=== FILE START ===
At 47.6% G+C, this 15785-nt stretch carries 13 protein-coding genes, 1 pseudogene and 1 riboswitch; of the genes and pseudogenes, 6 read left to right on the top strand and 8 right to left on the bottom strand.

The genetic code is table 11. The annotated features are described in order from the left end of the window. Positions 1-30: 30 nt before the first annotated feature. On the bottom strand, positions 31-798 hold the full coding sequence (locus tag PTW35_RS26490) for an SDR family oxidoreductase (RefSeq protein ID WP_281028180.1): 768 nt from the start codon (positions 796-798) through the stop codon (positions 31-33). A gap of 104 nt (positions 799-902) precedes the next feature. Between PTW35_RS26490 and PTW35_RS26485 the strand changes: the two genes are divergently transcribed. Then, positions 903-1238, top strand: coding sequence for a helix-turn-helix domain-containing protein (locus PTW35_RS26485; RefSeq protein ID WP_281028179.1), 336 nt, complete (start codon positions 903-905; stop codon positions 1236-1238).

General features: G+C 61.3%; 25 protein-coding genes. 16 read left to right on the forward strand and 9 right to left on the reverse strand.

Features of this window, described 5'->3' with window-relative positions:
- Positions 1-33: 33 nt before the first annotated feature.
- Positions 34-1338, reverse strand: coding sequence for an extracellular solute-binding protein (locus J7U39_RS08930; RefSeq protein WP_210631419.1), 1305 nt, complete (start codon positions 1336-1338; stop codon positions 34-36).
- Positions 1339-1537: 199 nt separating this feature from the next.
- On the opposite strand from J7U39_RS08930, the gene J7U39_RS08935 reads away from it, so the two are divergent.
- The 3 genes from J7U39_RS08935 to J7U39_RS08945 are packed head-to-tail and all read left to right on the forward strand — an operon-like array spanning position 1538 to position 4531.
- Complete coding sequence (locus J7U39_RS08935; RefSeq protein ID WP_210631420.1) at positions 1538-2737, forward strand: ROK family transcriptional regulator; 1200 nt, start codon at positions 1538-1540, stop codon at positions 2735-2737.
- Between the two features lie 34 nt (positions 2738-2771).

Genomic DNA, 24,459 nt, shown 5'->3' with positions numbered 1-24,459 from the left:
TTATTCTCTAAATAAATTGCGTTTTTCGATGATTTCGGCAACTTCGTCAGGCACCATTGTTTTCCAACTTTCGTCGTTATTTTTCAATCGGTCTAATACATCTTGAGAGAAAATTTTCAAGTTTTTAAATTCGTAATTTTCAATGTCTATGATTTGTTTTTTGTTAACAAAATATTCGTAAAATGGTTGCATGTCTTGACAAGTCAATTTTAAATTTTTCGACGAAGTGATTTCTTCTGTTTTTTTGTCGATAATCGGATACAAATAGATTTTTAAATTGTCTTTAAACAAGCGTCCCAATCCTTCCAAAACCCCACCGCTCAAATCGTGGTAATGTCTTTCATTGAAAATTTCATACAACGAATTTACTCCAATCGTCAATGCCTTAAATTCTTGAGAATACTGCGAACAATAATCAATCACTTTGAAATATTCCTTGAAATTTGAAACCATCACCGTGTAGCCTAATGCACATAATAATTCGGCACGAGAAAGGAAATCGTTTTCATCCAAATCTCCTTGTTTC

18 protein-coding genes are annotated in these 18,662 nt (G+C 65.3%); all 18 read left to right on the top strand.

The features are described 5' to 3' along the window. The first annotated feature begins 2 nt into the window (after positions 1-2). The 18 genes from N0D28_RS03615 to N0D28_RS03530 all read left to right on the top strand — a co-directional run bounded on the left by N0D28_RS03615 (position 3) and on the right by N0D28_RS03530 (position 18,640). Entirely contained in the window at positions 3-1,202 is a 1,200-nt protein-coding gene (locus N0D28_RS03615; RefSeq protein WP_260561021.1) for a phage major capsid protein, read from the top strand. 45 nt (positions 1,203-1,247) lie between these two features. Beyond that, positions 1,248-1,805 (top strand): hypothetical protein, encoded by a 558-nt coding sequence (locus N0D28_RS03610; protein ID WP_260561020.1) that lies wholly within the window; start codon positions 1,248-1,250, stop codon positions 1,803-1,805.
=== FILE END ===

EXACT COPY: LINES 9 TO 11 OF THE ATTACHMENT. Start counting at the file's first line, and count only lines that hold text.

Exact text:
- The 3 genes from J7U39_RS08935 to J7U39_RS08945 are packed head-to-tail and all read left to right on the forward strand — an operon-like array spanning position 1538 to position 4531.
- Complete coding sequence (locus J7U39_RS08935; RefSeq protein ID WP_210631420.1) at positions 1538-2737, forward strand: ROK family transcriptional regulator; 1200 nt, start codon at positions 1538-1540, stop codon at positions 2735-2737.
- Between the two features lie 34 nt (positions 2738-2771).